Political Economy of Education and Development (EDHI606)
Alternative Education, Alternative Development (EDHI684)
Globalization and Education (EDHI710)
Intercultural Education and International Student Exchange.Intercultural education is of paramount importance in today’s world where contact across cultures is increasing exponentially. This specialization offers an examination of the fundamental issues that combines culture, education, and development. These issues have recently been gaining importance to universities as they offer opportunities for much needed student exchange and study abroad. This specialization offers an examination of the higher education context in which those initiatives take place. Courses might include:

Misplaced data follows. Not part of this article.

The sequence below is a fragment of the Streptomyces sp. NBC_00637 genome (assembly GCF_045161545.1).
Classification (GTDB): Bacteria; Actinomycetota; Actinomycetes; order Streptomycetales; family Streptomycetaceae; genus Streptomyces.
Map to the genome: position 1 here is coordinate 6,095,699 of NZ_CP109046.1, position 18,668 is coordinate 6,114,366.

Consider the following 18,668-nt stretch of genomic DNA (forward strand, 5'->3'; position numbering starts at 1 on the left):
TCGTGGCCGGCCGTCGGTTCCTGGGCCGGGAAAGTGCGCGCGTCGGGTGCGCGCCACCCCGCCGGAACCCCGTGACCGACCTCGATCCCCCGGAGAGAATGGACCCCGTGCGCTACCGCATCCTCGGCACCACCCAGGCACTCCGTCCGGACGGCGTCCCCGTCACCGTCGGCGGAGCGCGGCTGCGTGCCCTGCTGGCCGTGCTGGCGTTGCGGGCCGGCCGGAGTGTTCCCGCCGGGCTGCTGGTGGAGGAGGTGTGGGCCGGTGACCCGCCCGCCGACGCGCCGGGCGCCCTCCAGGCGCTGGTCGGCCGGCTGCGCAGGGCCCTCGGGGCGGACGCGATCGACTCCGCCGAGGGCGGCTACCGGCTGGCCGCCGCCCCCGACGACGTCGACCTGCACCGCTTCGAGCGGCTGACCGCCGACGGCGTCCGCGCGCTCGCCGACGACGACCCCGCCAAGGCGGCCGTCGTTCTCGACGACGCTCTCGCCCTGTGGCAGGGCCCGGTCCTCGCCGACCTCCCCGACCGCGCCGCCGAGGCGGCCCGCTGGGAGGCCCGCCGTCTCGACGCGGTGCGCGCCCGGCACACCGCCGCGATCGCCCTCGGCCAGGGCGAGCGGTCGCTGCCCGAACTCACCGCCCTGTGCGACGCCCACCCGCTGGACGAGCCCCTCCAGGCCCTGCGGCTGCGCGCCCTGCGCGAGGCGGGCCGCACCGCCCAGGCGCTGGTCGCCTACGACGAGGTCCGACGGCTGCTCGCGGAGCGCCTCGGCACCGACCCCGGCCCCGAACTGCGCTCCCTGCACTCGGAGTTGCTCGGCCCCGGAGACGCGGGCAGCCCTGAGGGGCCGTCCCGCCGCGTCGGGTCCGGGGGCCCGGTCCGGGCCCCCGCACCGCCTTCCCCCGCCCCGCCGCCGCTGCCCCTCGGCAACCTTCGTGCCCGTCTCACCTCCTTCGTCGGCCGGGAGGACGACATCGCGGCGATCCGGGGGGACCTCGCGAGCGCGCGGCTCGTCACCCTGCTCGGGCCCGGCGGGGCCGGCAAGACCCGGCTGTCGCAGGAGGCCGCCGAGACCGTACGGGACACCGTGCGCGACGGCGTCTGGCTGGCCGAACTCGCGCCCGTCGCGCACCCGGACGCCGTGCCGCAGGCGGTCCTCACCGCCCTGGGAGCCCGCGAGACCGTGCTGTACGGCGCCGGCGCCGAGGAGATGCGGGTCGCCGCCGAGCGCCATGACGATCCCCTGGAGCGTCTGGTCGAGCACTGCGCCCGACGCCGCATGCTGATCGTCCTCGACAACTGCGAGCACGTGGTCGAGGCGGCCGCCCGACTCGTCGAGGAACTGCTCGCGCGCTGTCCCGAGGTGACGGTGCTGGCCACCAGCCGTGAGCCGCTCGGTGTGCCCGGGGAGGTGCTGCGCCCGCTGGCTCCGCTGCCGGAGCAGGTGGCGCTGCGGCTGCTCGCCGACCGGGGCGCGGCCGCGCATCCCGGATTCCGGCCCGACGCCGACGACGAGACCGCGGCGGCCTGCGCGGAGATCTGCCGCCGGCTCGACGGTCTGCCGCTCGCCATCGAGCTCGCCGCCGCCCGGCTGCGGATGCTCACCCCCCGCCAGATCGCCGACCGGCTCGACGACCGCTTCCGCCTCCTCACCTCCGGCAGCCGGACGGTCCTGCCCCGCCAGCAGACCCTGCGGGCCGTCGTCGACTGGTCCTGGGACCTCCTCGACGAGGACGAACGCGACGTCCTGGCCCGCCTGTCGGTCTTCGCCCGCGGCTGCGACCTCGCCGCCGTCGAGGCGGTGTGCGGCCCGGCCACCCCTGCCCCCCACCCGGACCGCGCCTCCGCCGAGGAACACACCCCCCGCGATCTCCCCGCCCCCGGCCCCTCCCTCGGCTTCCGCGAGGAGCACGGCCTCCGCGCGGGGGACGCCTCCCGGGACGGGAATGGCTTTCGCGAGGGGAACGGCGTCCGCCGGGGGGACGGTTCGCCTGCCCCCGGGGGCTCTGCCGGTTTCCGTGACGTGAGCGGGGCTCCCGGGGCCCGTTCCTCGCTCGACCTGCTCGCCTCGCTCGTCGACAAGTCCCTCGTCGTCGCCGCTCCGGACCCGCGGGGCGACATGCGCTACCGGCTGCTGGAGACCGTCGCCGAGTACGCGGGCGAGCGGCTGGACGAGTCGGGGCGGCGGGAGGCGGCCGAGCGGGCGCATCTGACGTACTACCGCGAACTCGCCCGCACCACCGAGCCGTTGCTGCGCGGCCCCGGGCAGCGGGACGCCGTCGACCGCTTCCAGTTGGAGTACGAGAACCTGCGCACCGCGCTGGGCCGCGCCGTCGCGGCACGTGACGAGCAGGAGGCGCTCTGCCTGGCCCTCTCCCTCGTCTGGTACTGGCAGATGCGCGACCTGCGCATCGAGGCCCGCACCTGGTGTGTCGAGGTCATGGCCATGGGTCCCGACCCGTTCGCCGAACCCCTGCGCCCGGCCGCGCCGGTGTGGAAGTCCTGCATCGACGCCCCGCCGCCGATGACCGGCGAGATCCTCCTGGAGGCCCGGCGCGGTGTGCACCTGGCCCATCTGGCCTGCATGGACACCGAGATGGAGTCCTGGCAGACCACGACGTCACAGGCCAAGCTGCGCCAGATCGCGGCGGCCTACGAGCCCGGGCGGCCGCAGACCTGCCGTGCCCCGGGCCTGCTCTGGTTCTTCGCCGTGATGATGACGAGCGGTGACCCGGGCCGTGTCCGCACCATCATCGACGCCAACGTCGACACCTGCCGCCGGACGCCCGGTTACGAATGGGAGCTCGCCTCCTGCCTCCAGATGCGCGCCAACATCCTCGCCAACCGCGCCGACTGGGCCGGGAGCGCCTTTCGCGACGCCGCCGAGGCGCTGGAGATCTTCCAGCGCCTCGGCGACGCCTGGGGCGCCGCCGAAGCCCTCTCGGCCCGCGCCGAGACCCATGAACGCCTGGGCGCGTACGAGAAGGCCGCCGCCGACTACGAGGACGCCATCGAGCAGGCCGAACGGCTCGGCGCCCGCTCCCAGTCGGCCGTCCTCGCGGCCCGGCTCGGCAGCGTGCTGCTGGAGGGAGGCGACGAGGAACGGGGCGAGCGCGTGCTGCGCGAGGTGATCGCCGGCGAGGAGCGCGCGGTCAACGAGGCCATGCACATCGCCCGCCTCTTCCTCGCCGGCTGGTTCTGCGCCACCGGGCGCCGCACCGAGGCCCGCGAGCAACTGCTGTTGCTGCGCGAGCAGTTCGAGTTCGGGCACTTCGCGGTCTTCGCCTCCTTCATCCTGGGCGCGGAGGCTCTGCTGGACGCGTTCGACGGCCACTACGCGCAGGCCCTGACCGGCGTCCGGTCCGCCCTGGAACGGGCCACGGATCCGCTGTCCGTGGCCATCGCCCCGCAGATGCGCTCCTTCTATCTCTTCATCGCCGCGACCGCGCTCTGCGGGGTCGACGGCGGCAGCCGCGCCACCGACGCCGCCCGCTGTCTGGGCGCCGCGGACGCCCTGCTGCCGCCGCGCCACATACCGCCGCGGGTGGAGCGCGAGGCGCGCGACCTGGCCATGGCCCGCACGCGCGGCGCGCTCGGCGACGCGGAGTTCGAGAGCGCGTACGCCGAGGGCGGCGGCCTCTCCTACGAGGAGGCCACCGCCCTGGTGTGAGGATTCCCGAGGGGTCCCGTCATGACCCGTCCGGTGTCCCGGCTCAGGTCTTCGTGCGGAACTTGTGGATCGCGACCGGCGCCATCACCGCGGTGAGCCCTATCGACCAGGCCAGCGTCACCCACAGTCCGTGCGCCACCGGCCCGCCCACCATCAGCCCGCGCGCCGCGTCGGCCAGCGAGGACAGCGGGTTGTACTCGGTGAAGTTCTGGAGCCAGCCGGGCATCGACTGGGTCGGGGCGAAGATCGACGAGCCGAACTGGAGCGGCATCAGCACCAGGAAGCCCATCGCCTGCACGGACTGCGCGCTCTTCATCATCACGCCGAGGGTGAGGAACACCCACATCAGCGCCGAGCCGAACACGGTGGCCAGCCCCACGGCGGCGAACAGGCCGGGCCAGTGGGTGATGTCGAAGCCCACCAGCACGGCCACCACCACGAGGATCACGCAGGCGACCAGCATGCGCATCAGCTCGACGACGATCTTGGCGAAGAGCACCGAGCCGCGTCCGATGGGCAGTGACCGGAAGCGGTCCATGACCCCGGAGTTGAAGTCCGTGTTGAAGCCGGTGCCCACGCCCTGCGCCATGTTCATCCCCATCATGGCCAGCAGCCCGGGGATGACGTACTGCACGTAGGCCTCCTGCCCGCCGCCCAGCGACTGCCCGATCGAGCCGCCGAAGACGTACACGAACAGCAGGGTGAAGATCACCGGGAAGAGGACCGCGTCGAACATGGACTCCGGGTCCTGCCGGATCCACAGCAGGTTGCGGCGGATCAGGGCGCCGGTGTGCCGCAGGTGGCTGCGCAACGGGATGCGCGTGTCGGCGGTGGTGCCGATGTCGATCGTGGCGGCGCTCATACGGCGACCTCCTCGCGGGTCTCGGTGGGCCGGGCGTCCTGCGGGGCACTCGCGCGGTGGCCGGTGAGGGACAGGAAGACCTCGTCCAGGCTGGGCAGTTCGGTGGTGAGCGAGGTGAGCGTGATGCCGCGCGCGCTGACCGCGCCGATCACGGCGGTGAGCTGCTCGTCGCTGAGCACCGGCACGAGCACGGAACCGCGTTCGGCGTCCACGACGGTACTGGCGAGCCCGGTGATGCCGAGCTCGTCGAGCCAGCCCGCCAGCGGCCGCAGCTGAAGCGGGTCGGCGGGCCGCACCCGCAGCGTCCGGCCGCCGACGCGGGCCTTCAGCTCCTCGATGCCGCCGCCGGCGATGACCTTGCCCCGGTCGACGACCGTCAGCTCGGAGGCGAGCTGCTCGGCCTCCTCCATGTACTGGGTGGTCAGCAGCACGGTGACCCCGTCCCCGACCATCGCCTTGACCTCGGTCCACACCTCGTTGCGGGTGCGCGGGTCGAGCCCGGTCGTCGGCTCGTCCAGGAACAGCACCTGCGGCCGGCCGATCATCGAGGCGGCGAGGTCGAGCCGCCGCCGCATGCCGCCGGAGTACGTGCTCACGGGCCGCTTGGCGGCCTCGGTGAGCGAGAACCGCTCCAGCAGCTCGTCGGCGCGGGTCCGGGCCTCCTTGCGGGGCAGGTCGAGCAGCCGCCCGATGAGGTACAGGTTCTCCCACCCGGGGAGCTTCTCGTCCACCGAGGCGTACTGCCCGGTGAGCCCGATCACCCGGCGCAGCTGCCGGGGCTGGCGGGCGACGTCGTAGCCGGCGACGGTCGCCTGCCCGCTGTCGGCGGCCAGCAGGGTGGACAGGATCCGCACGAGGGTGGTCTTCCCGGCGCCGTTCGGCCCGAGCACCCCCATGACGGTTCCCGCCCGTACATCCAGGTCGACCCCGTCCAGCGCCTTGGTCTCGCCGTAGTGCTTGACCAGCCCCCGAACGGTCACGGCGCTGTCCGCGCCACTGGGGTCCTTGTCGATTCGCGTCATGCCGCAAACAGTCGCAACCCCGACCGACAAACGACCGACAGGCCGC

Education and Culture in a Global Context (EDHI607)
International Higher Education (EDHI750)
The College Experience (EDHI664)
In addition to the above specializations, others are possible. For example, students have developed specializations in professional areas such as Early Childhood Education, Special Education, Primary and Secondary Education, Teacher Education, Education Leadership, Education Policy, Higher Education, and Public Health Education.
Specializations have also been developed in social science disciplines and applied areas such as Anthropology, Economics, Public Policy, Sociology, and Women’s Studies. The University of Maryland is a strong multiversity, offering many specializations, and we strongly encourage students to take additional courses outside of the IEP program from elsewhere in the Department, the College, the University, and the Region. IEP students are generally welcomed in all these places.